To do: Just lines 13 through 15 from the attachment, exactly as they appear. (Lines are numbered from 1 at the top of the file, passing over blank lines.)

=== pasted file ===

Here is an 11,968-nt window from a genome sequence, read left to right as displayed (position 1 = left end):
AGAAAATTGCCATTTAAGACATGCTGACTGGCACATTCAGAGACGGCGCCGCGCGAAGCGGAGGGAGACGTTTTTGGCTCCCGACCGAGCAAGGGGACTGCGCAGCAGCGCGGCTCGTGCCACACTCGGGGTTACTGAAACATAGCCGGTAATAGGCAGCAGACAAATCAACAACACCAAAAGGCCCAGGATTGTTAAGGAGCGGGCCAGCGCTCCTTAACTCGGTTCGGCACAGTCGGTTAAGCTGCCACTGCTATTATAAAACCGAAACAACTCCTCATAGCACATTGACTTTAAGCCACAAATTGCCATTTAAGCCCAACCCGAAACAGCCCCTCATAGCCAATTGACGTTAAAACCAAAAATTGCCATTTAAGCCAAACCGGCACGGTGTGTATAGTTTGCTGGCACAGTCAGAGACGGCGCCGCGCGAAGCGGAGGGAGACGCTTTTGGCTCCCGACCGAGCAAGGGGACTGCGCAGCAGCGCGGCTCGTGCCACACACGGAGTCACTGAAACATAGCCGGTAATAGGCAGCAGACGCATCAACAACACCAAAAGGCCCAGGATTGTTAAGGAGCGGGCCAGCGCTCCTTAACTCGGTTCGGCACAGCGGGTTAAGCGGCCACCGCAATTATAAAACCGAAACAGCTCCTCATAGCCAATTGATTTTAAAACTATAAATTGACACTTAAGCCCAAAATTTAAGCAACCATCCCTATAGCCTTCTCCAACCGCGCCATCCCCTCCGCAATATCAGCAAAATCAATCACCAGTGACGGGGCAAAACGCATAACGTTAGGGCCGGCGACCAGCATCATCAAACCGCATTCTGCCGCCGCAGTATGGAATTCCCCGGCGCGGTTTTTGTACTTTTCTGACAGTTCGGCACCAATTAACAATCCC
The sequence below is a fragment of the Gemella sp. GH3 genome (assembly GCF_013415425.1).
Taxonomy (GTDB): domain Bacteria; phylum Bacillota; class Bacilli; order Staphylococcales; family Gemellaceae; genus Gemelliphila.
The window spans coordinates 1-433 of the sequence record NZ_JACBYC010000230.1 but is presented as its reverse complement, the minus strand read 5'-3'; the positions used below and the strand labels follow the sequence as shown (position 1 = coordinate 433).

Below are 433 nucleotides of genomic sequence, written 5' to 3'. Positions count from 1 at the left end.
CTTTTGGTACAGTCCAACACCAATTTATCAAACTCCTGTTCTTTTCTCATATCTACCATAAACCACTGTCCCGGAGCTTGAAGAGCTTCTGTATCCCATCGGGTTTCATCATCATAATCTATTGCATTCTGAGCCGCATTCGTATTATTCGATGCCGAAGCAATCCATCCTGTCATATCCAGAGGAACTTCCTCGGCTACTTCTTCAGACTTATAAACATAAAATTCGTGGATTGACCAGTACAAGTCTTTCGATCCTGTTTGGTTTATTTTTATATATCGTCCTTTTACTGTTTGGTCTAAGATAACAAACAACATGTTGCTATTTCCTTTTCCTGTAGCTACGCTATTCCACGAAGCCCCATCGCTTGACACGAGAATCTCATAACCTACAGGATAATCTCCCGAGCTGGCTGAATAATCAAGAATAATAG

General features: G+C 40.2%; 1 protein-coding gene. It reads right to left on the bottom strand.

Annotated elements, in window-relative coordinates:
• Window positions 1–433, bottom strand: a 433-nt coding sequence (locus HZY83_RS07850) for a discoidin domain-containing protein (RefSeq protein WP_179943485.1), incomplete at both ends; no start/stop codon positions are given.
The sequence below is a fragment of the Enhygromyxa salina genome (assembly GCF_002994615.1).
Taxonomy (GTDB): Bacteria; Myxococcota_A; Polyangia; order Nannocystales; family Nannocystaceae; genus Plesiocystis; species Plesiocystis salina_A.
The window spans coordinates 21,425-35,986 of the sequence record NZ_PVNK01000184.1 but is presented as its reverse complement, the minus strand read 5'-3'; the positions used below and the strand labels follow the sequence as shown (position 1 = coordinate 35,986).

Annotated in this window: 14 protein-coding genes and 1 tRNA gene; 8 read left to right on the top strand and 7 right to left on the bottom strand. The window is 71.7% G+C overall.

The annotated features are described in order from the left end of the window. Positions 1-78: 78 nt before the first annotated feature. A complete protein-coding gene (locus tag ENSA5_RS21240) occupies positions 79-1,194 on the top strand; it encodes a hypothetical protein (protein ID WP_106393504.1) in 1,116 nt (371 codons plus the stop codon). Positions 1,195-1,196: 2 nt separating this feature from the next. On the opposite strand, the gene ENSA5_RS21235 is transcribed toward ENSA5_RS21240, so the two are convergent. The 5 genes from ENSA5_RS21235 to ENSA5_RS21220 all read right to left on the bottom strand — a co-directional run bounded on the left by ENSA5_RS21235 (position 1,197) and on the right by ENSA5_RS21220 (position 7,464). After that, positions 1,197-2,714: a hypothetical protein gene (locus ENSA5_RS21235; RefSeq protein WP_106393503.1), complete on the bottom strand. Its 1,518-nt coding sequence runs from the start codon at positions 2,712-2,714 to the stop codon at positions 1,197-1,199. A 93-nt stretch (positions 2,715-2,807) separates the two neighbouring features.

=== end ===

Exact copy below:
The window spans coordinates 21,425-35,986 of the sequence record NZ_PVNK01000184.1 but is presented as its reverse complement, the minus strand read 5'-3'; the positions used below and the strand labels follow the sequence as shown (position 1 = coordinate 35,986).

Annotated in this window: 14 protein-coding genes and 1 tRNA gene; 8 read left to right on the top strand and 7 right to left on the bottom strand. The window is 71.7% G+C overall.

The annotated features are described in order from the left end of the window. Positions 1-78: 78 nt before the first annotated feature. A complete protein-coding gene (locus tag ENSA5_RS21240) occupies positions 79-1,194 on the top strand; it encodes a hypothetical protein (protein ID WP_106393504.1) in 1,116 nt (371 codons plus the stop codon). Positions 1,195-1,196: 2 nt separating this feature from the next. On the opposite strand, the gene ENSA5_RS21235 is transcribed toward ENSA5_RS21240, so the two are convergent. The 5 genes from ENSA5_RS21235 to ENSA5_RS21220 all read right to left on the bottom strand — a co-directional run bounded on the left by ENSA5_RS21235 (position 1,197) and on the right by ENSA5_RS21220 (position 7,464). After that, positions 1,197-2,714: a hypothetical protein gene (locus ENSA5_RS21235; RefSeq protein WP_106393503.1), complete on the bottom strand. Its 1,518-nt coding sequence runs from the start codon at positions 2,712-2,714 to the stop codon at positions 1,197-1,199. A 93-nt stretch (positions 2,715-2,807) separates the two neighbouring features.